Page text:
Opinion: How a Donald Trump re-election might impact the New Zealand economy

  • 02/11/2020
Dr Pushpa Wood and President Donald Trump.
Massey University director of financial education Dr Pushpa Wood looks at the impacts if the US President is re-elected. Photo credit: Supplied/Getty.

By Dr. Pushpa Wood, director, Massey University Financial Education and Research Centre. 

Opinion: With the US election just two days' away, CNN's current presidential poll indicates former vice president Joe Biden is ahead of current President Donald Trump, at 52 percent.

As COVID-19 cases climb higher in the US, Biden is promising to bring the virus under control. If he becomes President, it's hoped the US/China relationship would improve. This would increase confidence among US trading partners, including New Zealand.

Under President Trump's reign, tensions between the US and China, and COVID-19 cases, have risen.  Over 200,000 Americans have now died from COVID-19 (236,471 as at November 2). Over the last week, there were an average of 80,510 cases per day.  

As the world's largest economy by nominal GDP (16.1 percent in 2019 according to the World Bank), the US economy has a worldwide impact. Rising COVID-19 cases and deaths affect confidence. Ongoing US/China conflicts may affect foreign trade policy. 

As Trump's defeat isn't a foregone conclusion, here are three ways New Zealand could be affected by a second Trump term. 

1. Prolonged global recession

To-date, America doesn't appear to have a handle on the COVID-19 pandemic. On October 30, the number of new daily cases tipped 100,000. The latest update on November 1 shows 55,895 new cases.

A study on global behaviours and perceptions by the Centre for Open Science across over 170 countries after COVID-19 lockdown from March 2020 showed the trust level in the American Government was low. Massey University analysis shows just 10 percent of US respondents felt their Government reaction to COVID-19 was appropriate and 16 percent trusted their Government and found them truthful. 

According to World Bank forecasts, the global economy will shrink 5.2 percent this year, marking it the deepest recession since the Second World War.  

If COVID-19 infection and death rates continue at current levels, pockets of US society are likely to be significantly impacted. The US could fall further into recession, affecting confidence worldwide. Possible flow-on effects are share market falls and volatility, prolonged loss of tourism and pressure on trade policies. 

2. Tensions between US and China affecting trade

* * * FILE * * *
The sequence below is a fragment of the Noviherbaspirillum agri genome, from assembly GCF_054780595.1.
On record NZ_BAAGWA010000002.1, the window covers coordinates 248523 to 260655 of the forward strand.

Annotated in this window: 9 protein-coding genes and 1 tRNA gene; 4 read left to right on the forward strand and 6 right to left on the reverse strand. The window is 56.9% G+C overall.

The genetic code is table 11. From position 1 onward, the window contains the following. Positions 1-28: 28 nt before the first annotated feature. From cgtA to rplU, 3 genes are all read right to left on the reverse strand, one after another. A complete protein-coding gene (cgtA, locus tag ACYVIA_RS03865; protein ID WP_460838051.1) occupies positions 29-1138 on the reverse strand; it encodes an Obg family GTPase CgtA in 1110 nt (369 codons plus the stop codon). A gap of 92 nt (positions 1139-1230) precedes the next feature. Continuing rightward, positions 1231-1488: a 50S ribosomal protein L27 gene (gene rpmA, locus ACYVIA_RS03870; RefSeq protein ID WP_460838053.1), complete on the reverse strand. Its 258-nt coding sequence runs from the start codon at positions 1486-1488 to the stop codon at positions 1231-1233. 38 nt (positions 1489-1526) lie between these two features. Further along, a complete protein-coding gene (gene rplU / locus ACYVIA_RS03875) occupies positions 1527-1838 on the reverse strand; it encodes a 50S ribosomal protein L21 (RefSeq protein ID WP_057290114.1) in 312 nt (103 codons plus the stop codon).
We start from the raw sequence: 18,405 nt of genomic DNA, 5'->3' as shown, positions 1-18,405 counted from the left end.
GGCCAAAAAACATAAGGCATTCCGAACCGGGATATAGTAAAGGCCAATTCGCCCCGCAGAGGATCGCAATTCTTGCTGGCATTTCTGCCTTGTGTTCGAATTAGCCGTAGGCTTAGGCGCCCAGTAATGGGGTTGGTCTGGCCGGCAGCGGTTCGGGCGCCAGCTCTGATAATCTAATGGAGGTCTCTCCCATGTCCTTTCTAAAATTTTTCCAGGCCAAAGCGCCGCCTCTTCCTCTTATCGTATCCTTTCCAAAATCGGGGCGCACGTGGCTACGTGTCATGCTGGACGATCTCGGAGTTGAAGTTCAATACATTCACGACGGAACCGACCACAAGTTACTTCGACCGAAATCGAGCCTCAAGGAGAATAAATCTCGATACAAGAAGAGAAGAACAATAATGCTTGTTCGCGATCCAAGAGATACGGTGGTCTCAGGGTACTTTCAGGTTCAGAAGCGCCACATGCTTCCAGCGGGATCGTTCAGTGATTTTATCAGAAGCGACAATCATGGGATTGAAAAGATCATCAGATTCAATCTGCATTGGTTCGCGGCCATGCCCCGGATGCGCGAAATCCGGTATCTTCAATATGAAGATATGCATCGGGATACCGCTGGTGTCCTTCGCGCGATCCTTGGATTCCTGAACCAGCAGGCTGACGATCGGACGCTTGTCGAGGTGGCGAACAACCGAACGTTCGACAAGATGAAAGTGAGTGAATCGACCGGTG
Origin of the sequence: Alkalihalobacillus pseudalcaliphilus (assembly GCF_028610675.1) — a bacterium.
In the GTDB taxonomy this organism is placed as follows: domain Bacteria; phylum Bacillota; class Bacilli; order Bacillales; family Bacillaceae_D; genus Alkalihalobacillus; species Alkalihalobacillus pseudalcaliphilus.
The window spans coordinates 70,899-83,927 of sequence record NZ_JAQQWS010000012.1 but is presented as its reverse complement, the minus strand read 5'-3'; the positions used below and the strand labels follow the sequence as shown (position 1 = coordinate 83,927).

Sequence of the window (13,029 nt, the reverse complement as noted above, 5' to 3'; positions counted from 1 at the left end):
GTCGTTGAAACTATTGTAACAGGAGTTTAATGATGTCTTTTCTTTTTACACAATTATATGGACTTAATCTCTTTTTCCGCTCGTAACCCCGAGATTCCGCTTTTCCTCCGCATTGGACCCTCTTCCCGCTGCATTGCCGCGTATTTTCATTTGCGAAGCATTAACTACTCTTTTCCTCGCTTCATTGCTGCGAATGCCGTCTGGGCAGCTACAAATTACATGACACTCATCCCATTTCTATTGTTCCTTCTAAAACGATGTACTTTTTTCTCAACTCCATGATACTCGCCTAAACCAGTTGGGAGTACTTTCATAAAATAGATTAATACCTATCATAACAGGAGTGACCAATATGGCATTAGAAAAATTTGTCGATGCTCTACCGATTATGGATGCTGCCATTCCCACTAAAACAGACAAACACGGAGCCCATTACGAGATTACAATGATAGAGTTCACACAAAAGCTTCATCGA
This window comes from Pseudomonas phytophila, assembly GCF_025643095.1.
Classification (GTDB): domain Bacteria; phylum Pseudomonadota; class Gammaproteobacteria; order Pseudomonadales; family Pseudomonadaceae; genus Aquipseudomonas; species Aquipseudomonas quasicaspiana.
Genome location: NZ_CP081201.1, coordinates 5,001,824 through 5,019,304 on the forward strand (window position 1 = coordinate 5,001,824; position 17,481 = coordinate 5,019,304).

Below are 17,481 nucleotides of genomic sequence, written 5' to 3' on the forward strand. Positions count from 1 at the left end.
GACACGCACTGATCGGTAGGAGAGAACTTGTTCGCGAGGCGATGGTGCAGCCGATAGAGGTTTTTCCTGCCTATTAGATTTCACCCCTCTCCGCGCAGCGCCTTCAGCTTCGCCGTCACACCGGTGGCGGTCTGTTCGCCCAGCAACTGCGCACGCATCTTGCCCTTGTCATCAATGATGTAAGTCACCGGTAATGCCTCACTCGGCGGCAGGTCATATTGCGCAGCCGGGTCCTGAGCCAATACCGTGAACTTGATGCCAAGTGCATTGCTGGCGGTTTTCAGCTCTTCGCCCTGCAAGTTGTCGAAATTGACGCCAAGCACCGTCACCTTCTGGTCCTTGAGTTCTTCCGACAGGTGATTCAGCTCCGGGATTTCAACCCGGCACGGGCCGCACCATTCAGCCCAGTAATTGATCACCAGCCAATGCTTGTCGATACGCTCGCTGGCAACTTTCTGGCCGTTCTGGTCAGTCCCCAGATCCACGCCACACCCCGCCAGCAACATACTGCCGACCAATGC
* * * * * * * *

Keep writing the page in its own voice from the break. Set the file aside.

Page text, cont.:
Under the Trump Presidency, tensions have accelerated between the US and China. 

Although the surge in COVID-19 cases has helped New Zealand exports so far, if the US/China trade war is ongoing and the rhetoric of 'buy American goods' rises, new expectations could put pressure on New Zealand trade policies.

Economist Shamubeel Eaqub confirmed in the year-to-date, the US is New Zealand's third-largest export destination. The country takes around 10 percent of New Zealand exports, worth $5.6 billion last year. Examples are meat, dairy (whey), respiration equipment, wine, Kiwifruit, mussels and salmon.

Although the US election outcome isn't likely to affect New Zealand exports, a second term under Trump could mean that politically, America's expectations change. As a result, New Zealand may be required to rethink its policies around trading partners.

3. Immigration demand 

Whenever there's tension in the world, New Zealand tends to be seen as a 'safe pair of hands'. 

If Trump is re-elected, we could potentially see more Americans dissatisfied with their Government wanting to immigrate to New Zealand. This could be New Zealand's gain, in which case the current quota could be reviewed. But it could equally have a downside.

With New Zealand's 'go hard and go early' approach, the country isn't as badly affected by COVID-19 as other parts of the world. But if borders are re-opened, being such a small country, the potential impact could also be greater.

Overall, my biggest concern with the Trump presidency is the view that COVID-19 is not going to make a difference to America. 

The decision made by American voters on November 3 will have a considerable impact not just on America, but also on the rest of the world.